A folk opera based on a trio of fairy tales is about to have its world premiere at the Ashby Stage in Berkeley. It’s called Iron Shoes, and began as a song cycle for the Kitka Women’s Vocal Ensemble by one of its singers, and co-director, Janet Kutulas. Each of the stories includes a character who has to wander the earth wearing iron shoes. Director/choreographer Erika Chong Shuch and playwright/librettist Michelle Carter have turned it into a piece for a cast of 15.

There’s more information about the show at the Shotgun Players website.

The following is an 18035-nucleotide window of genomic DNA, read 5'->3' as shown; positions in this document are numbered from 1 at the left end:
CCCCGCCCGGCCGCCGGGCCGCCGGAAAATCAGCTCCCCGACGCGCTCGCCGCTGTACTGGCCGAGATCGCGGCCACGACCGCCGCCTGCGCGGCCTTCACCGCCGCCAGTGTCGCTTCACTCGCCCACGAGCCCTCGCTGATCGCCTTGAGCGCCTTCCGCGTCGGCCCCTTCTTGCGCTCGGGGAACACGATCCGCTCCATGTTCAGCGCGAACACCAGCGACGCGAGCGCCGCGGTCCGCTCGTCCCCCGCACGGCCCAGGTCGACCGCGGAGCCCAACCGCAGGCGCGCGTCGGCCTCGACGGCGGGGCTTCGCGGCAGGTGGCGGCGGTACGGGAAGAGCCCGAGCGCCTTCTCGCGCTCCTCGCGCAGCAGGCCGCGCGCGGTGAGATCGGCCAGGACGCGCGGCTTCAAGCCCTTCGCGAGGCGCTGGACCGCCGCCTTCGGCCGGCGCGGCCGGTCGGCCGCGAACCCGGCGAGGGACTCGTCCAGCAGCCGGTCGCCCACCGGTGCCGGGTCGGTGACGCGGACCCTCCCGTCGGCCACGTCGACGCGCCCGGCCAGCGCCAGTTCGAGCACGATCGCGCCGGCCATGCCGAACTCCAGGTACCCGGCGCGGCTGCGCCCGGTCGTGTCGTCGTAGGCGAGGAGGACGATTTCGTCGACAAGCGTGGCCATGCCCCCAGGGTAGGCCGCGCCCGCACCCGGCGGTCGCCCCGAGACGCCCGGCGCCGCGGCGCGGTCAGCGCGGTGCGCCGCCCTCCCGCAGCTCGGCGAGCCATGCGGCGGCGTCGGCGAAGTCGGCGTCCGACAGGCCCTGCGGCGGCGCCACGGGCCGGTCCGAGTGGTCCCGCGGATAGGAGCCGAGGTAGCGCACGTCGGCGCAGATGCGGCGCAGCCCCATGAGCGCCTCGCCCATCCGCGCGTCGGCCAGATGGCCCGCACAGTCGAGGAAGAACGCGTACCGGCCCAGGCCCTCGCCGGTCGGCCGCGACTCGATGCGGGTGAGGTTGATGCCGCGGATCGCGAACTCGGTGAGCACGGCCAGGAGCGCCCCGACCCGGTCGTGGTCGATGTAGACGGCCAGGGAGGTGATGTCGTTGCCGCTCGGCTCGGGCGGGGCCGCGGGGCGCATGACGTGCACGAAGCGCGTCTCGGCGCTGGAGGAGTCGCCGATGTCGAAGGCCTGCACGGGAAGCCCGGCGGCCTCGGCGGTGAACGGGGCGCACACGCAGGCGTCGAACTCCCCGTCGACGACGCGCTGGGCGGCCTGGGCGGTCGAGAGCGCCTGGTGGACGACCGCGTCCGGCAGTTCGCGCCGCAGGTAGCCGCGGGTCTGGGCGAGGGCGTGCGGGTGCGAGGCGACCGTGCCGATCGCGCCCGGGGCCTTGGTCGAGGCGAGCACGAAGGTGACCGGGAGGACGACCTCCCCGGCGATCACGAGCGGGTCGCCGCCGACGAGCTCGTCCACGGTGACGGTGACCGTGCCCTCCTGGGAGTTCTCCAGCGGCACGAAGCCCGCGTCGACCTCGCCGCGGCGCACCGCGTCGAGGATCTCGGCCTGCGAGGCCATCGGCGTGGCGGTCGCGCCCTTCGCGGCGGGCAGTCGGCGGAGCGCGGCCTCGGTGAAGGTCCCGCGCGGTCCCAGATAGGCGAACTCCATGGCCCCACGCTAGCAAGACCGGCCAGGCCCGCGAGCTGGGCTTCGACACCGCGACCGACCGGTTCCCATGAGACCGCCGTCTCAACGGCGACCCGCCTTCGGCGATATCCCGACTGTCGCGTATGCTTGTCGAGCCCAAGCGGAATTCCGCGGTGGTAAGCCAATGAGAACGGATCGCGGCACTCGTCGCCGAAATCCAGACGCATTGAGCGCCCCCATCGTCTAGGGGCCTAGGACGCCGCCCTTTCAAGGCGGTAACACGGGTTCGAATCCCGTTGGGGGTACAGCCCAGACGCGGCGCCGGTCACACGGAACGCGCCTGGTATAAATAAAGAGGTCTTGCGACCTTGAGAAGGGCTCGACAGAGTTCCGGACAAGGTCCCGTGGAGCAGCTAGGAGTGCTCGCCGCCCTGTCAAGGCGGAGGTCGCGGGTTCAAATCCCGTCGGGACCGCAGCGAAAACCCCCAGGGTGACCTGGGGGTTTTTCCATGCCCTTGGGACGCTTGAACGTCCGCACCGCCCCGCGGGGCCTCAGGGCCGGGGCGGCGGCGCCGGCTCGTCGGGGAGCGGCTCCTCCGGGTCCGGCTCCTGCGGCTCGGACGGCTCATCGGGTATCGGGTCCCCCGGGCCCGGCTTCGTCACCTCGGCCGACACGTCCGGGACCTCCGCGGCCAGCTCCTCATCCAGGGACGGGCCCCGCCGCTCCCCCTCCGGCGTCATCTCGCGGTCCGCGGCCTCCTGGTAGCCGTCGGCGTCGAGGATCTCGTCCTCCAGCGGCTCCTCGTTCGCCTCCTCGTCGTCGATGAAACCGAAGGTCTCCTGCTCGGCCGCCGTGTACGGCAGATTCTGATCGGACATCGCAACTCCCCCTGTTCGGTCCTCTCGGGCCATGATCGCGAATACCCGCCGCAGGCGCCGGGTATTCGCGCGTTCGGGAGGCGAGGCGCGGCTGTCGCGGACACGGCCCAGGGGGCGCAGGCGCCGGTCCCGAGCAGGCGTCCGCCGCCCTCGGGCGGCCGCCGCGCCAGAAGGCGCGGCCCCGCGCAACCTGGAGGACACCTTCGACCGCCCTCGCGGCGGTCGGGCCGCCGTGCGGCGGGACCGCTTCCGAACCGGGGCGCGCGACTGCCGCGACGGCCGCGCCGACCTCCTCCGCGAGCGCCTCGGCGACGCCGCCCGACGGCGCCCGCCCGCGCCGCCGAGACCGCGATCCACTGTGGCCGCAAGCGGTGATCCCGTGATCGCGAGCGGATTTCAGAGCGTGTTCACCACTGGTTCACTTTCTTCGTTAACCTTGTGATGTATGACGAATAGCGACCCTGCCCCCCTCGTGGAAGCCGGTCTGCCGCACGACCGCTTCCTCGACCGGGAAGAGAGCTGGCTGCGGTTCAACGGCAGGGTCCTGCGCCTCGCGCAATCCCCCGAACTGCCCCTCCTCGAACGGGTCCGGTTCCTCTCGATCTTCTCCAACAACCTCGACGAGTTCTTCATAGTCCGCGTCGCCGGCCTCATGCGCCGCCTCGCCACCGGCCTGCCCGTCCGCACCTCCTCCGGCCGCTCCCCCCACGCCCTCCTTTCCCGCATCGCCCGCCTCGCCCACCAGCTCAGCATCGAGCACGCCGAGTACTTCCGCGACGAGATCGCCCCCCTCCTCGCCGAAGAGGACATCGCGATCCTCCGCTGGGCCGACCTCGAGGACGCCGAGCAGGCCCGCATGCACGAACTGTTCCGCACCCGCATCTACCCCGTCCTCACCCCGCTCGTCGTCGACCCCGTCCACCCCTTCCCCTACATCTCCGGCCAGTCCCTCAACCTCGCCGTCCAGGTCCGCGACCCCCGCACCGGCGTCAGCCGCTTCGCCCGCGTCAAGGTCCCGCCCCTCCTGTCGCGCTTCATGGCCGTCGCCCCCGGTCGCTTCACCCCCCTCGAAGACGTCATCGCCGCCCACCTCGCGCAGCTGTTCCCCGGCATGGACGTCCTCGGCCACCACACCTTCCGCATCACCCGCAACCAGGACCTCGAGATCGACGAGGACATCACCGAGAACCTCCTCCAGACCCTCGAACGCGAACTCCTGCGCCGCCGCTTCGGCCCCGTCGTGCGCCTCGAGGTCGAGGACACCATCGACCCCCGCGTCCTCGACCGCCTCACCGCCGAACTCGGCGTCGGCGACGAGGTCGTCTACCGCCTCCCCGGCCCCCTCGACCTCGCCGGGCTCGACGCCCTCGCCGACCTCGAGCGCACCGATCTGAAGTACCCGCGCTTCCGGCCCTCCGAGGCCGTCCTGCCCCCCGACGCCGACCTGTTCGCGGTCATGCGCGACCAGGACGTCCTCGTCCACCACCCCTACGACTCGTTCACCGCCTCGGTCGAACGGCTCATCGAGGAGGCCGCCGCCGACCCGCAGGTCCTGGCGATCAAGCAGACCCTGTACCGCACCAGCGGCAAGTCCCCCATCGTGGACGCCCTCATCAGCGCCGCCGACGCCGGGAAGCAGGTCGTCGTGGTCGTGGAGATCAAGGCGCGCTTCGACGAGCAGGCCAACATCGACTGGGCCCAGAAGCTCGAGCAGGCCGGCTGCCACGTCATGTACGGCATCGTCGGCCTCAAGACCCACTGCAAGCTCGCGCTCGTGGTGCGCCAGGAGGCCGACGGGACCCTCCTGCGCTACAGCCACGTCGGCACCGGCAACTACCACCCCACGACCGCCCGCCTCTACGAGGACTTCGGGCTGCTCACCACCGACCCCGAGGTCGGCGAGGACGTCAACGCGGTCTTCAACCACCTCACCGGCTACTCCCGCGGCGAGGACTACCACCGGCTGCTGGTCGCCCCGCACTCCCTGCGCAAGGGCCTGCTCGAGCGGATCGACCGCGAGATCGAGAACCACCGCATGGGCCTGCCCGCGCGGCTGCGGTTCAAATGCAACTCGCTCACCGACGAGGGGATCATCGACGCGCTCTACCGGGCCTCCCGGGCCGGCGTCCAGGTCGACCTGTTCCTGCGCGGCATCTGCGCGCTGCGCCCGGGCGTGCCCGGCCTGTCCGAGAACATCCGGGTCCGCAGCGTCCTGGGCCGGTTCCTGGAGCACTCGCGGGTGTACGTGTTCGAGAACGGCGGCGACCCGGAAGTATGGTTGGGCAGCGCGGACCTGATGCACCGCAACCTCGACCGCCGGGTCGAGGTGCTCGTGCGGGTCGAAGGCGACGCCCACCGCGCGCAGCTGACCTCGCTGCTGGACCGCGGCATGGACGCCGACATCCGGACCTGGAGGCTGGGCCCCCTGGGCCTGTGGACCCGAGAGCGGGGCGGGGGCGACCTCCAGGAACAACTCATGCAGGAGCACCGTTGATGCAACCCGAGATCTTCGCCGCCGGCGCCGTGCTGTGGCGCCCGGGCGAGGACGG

Two of the stories are from Russia, and one was from Romania; Erika Chong Shuch says that the 10 or so songs that Kutulas wrote led to them wanting to do more with the material. “They quickly learned that they wanted to use that material towards the creation of a more interdisciplinary performance work. So they brought me in a couple of years ago to figure out how to take those songs, and make something that brings in dancers and actors, and here we are!” She says Michelle Carter’s work was cut out for her, finishing the narrative. “Janet’s songs all followed the stories from the beginning to the middle. And then we were left with what happens from the middle to the end of the fairy tale, so that was really our work.” Rather than just singing, the members of Kitka join with the actors and dancers in filling many roles. “The thing about this ensemble is that they do everything. So at times they function as a chorus. Somebody can get pushed downstage, and then put on a hat, and suddenly they’re a dad. The ensemble is really nimble, they move in and out of character. Because I think that there are something like 30 characters that are being represented. And then we have five people within a 15 person ensemble that are consistent characters from beginning to end.” By the time the stories evolved and intertwined, Shuch says Iron Shoes had become much more. “As much as we are telling the story of these fairytales, we became more interested in telling a story about storytelling. Who gets to tell a story, and what is it to tell somebody’s story who lives in the world in a really different way than you.”